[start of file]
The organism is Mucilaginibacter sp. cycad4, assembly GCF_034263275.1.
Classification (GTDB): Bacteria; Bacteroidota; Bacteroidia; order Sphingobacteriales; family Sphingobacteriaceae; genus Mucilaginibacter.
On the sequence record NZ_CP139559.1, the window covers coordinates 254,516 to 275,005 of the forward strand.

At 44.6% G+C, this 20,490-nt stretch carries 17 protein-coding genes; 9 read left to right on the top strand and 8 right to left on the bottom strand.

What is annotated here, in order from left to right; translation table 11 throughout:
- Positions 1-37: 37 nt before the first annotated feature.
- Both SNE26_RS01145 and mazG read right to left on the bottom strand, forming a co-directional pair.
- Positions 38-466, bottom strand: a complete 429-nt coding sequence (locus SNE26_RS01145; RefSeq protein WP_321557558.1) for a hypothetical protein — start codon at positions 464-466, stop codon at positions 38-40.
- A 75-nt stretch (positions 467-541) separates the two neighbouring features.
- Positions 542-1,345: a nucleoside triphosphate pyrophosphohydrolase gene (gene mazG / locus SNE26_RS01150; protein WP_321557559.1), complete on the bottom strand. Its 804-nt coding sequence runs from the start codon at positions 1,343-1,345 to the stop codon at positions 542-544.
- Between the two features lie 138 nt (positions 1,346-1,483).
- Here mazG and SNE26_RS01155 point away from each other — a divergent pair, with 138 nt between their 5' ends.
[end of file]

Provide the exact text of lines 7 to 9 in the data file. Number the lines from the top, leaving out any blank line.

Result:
- Both SNE26_RS01145 and mazG read right to left on the bottom strand, forming a co-directional pair.
- Positions 38-466, bottom strand: a complete 429-nt coding sequence (locus SNE26_RS01145; RefSeq protein WP_321557558.1) for a hypothetical protein — start codon at positions 464-466, stop codon at positions 38-40.
- A 75-nt stretch (positions 467-541) separates the two neighbouring features.